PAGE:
I’ve got a new writing strategy that I’m pretty excited about. It may well be temporary, but I’m going to tell you about it anyway. And maybe the very act of telling you will make me stick to it (I doubt it, though).

OK, here goes... My new writing strategy is WRITING IN THE MORNING! That’s
before work. Pretty hardcore, right? Well, maybe not to you, but to me, it’s a revelation! This morning I got up early, got ready for work, had my brekkie and then sat down in front of my laptop for an hour. The result: 786 words. Not bad. It got a bit hairy towards the end, as I kept on looking at the clock. I was determined to get the chapter finished before I had to head out the door. And I did! I reckon the last couple of sentences will need a rewrite though as they were somewhat rushed.

All in all, I’m pretty pleased with how it went. I managed to get lost in the story, and not fret about my list of things I had to do as soon as I got to work. And it put me in a good mood, knowing that I’d achieved something before 8.30. I won’t be doing this every day though, because I’ve got to go running a few times a week, and I’m sure that there will be some days when I just don’t feel like it. But whatever happens, it will mean some extra writing time each week. And that can only be a good thing.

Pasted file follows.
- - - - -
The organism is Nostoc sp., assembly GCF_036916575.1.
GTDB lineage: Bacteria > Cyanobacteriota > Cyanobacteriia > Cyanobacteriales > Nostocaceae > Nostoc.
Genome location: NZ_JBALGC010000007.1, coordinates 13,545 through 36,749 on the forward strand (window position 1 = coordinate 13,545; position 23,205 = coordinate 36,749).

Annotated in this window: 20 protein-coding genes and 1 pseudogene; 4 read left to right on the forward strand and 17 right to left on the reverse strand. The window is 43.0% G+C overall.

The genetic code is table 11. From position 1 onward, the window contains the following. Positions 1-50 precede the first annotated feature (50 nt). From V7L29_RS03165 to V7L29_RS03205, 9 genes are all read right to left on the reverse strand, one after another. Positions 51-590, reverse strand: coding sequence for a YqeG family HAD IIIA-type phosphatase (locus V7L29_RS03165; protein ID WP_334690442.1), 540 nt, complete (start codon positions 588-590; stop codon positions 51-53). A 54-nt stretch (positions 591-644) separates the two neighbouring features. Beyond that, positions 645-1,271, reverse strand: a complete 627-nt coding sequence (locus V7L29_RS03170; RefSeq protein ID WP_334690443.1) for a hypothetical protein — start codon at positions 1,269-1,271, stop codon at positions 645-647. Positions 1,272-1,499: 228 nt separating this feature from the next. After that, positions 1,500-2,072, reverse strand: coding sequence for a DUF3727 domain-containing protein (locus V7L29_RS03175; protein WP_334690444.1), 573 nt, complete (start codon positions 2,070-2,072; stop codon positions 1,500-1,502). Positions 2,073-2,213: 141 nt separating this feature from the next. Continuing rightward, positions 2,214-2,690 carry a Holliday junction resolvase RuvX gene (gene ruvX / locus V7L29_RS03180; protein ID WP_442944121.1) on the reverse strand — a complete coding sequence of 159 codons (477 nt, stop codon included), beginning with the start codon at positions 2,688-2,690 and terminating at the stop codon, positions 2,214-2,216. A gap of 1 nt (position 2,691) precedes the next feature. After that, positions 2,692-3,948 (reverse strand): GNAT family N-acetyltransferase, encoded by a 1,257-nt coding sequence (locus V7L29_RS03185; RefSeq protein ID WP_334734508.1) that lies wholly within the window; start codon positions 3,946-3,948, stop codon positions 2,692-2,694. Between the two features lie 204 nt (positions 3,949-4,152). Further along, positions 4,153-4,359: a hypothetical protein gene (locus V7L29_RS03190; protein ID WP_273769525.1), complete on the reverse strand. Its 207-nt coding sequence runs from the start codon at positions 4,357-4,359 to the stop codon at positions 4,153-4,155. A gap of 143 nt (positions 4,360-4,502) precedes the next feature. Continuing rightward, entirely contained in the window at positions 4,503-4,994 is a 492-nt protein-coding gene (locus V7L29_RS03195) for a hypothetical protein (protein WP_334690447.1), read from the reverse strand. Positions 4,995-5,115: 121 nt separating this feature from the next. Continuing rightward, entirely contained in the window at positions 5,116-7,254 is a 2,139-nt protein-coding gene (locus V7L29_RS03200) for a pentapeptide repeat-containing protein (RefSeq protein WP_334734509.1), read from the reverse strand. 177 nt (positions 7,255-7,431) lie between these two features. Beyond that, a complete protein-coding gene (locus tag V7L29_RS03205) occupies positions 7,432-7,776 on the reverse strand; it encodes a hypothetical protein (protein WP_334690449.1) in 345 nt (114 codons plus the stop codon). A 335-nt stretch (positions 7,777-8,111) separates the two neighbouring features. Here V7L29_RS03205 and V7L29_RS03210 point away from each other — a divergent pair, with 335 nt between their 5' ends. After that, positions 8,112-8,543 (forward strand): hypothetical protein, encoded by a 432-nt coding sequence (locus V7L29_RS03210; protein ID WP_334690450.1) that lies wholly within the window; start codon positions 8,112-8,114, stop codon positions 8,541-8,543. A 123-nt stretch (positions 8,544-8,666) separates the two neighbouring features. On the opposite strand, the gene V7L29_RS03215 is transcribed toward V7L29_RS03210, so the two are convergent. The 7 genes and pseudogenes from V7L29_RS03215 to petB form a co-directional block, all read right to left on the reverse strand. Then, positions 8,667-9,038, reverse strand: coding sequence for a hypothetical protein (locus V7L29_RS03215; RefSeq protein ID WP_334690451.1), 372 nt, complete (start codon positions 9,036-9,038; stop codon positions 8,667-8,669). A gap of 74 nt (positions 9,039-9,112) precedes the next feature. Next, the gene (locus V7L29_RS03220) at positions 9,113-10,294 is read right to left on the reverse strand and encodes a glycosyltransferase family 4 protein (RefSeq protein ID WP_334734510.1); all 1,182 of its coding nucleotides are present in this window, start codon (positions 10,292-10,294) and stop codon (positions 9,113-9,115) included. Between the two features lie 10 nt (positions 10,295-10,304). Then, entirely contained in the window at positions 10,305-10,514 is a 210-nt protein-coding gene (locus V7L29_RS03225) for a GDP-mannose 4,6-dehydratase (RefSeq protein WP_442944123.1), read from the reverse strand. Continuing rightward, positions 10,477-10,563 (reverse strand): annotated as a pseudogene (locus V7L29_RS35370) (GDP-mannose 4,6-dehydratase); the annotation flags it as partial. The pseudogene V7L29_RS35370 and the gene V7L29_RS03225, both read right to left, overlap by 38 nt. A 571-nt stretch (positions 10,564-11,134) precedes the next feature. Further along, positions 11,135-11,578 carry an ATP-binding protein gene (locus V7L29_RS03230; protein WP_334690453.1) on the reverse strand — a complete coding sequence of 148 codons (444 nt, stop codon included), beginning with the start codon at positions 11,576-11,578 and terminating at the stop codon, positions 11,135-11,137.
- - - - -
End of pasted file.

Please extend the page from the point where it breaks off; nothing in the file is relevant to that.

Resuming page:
I’ve still got a way to go though: Anthony Trollope used to write for three hours every morning before he went off to his job as a postal clerk. If he finished one novel and still had time left before the allotted three hours was up, he’d just put that one aside and start the next one. Now THAT’s impressive.


Person of the day: Conrad (who gave me the idea of pre-work writing)
Song of the day:
Cave in, by Owl City

Friday, October 23, 2009

If you're going to meet a prospective agent...

... TAKE A NOTEBOOK... AND WRITE THINGS IN IT!

It is quite likely that your prospective agent will have some Pearls of Wisdom to impart. (I wish there was a PoW shop... ten for a pound perhaps?) Prospective Agent may well tell you some things about your manuscript that will make you want to bang your head on the table in a why-didn't-I-think-of-that? manner. Prospective Agent has knowledge that you do not. And if you don't take notes, chances are you won't be able to remember what he/she said in sufficient detail. That would be bad.